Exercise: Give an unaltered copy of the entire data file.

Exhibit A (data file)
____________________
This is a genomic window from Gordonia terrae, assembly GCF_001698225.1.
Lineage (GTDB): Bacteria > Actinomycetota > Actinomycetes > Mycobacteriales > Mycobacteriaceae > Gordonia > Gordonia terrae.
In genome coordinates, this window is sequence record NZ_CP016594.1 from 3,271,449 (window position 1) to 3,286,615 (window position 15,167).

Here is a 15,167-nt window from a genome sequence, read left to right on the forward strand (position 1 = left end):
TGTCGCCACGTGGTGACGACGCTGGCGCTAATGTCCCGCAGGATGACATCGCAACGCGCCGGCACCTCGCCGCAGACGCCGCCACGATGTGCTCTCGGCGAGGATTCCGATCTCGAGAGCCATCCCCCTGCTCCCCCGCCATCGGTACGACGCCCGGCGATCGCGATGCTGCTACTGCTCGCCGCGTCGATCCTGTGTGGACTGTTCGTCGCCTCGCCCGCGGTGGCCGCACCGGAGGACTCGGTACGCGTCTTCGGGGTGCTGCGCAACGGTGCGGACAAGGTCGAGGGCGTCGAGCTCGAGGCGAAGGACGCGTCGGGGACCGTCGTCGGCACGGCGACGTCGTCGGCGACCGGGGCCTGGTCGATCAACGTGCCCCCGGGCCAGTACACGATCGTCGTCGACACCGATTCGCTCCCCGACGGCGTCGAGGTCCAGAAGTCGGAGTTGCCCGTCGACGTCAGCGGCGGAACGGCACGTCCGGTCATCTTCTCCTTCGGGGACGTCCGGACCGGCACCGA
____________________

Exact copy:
This is a genomic window from Gordonia terrae, assembly GCF_001698225.1.
Lineage (GTDB): Bacteria > Actinomycetota > Actinomycetes > Mycobacteriales > Mycobacteriaceae > Gordonia > Gordonia terrae.
In genome coordinates, this window is sequence record NZ_CP016594.1 from 3,271,449 (window position 1) to 3,286,615 (window position 15,167).

Here is a 15,167-nt window from a genome sequence, read left to right on the forward strand (position 1 = left end):
TGTCGCCACGTGGTGACGACGCTGGCGCTAATGTCCCGCAGGATGACATCGCAACGCGCCGGCACCTCGCCGCAGACGCCGCCACGATGTGCTCTCGGCGAGGATTCCGATCTCGAGAGCCATCCCCCTGCTCCCCCGCCATCGGTACGACGCCCGGCGATCGCGATGCTGCTACTGCTCGCCGCGTCGATCCTGTGTGGACTGTTCGTCGCCTCGCCCGCGGTGGCCGCACCGGAGGACTCGGTACGCGTCTTCGGGGTGCTGCGCAACGGTGCGGACAAGGTCGAGGGCGTCGAGCTCGAGGCGAAGGACGCGTCGGGGACCGTCGTCGGCACGGCGACGTCGTCGGCGACCGGGGCCTGGTCGATCAACGTGCCCCCGGGCCAGTACACGATCGTCGTCGACACCGATTCGCTCCCCGACGGCGTCGAGGTCCAGAAGTCGGAGTTGCCCGTCGACGTCAGCGGCGGAACGGCACGTCCGGTCATCTTCTCCTTCGGGGACGTCCGGACCGGCACCGA